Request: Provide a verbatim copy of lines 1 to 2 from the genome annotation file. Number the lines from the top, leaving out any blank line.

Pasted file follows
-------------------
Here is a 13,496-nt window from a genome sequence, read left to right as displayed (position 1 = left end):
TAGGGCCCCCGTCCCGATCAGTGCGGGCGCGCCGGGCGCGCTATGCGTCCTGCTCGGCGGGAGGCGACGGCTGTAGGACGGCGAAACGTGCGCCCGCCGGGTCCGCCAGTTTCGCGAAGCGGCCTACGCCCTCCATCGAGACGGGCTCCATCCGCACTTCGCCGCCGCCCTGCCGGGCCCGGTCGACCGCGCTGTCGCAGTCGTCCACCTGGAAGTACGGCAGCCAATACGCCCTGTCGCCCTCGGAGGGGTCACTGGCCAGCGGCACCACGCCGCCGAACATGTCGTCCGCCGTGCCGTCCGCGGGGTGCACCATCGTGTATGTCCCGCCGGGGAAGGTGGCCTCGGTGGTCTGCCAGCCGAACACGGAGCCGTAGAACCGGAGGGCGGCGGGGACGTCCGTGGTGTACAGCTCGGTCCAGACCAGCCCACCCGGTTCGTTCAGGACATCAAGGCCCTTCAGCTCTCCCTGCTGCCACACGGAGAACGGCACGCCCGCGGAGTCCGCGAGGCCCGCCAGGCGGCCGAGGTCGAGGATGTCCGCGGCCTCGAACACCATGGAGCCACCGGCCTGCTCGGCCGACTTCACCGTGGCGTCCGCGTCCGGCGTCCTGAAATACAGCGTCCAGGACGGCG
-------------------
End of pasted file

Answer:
Here is a 13,496-nt window from a genome sequence, read left to right as displayed (position 1 = left end):
TAGGGCCCCCGTCCCGATCAGTGCGGGCGCGCCGGGCGCGCTATGCGTCCTGCTCGGCGGGAGGCGACGGCTGTAGGACGGCGAAACGTGCGCCCGCCGGGTCCGCCAGTTTCGCGAAGCGGCCTACGCCCTCCATCGAGACGGGCTCCATCCGCACTTCGCCGCCGCCCTGCCGGGCCCGGTCGACCGCGCTGTCGCAGTCGTCCACCTGGAAGTACGGCAGCCAATACGCCCTGTCGCCCTCGGAGGGGTCACTGGCCAGCGGCACCACGCCGCCGAACATGTCGTCCGCCGTGCCGTCCGCGGGGTGCACCATCGTGTATGTCCCGCCGGGGAAGGTGGCCTCGGTGGTCTGCCAGCCGAACACGGAGCCGTAGAACCGGAGGGCGGCGGGGACGTCCGTGGTGTACAGCTCGGTCCAGACCAGCCCACCCGGTTCGTTCAGGACATCAAGGCCCTTCAGCTCTCCCTGCTGCCACACGGAGAACGGCACGCCCGCGGAGTCCGCGAGGCCCGCCAGGCGGCCGAGGTCGAGGATGTCCGCGGCCTCGAACACCATGGAGCCACCGGCCTGCTCGGCCGACTTCACCGTGGCGTCCGCGTCCGGCGTCCTGAAATACAGCGTCCAGGACGGCG